Many of the novels I read were written in first-person point of view (P.O.V.) and only one viewpoint character. I applaud authors who can do that. I imagine it isn’t easy to write a full-length novel all inside the head of one character and keep the story from getting boring. I’m not sure I could do that.

Some authors get inventive and use a variety of viewpoints. The most recent novel I finished reading had one first-person viewpoint character and two third-person viewpoint characters. In that book, however, the author also used omniscient point of view, which made reading it kind of confusing. Sometimes, when I start reading a book and discover it was written in omniscient P.O.V., I will stop reading. I kept reading that confusing book, though, because the story was interesting enough. Omniscient viewpoint, as I understand it, is where the author is a viewpoint character, too, and reports on everyone’s thoughts or reports something that the ‘viewpoint character’ can’t possibly know.

As a writer, I always write in third-person viewpoint and always have anywhere from three to fifteen viewpoint characters. I have considered trying a first-person novel (that’s when the character is telling the story directly to the reader and uses ‘I’ in their thoughts–I think of it as diary-style, if that helps you understand what is meant by first-person P.O.V.). In fact, the very first novel I attempted writing started out in first-person AND present tense. By the time I got to the third chapter, I changed it. It didn’t suit me at all.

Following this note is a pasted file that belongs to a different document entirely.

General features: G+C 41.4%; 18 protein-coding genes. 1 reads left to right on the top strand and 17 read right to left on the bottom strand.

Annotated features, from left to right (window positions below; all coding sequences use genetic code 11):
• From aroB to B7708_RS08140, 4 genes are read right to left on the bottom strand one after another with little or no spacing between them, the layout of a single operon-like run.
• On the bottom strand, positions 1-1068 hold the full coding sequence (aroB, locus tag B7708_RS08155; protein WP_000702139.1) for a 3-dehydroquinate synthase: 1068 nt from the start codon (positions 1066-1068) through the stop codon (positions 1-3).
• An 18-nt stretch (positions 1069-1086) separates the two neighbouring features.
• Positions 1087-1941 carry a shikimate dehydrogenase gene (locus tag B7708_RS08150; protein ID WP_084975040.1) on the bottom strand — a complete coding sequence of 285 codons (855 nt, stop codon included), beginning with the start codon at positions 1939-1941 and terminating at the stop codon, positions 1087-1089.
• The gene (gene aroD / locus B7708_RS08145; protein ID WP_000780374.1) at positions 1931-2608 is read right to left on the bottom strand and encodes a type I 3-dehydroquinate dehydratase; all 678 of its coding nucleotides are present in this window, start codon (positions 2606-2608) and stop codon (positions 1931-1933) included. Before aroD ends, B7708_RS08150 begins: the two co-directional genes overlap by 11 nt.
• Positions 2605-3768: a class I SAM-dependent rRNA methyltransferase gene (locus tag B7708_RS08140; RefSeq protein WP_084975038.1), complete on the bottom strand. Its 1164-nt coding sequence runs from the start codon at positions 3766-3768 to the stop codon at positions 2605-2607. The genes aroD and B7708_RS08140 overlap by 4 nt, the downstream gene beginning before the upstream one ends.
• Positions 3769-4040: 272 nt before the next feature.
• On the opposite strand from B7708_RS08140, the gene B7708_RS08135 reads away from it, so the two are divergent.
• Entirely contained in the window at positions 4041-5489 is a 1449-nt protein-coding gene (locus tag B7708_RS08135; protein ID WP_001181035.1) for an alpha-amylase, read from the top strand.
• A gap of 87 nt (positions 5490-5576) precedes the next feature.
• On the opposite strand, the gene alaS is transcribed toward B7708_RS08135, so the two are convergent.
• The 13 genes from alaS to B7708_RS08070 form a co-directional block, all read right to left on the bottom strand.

Now that I’ve written seven novels and learned a tremendous amount about writing, I suppose I could stretch myself and give it another try. On the other hand, I’m not sure I want to do that. Why? Because I love getting into the heads of multiple characters. What I’m doing when I write in third-person with upwards of a dozen viewpoint characters, is that I’m trying to see the characters, their thoughts, their perspectives, from an entirely different frame of mind than my own. It pushes me to ‘walk in someone else’s shoes’, so to speak. It lets me explore different personalities in a way that I might not otherwise do. It’s how I get to understand what motivates people. I actually learn from getting inside those different heads.

In one of the books I’m working on right now, much of the story is inside the head of a seventy-nine year old woman who is afraid she might be getting Alzheimers. In the other book I’m working on, much of the story is inside the head of a twenty-six year old woman who may or may not be crazy. In my novel, The Handyman, my viewpoint characters are an eighty-eighty year old French woman who is dying of lung cancer, a twenty-six year old American banker who is running away from his life after his family betrayed him, and a thirty year old French woman who practically lives like a hermit. Each character is unique and pushes me to explore the psychology of people.

Because of the multiple viewpoints, my stories are complicated and usually have several sub-plots, too. Not all readers like that kind of story, I know. But I’m glad many readers do like complicated stories. I hope my multiple viewpoints help readers ‘walk in someone else’s shoes’, too.

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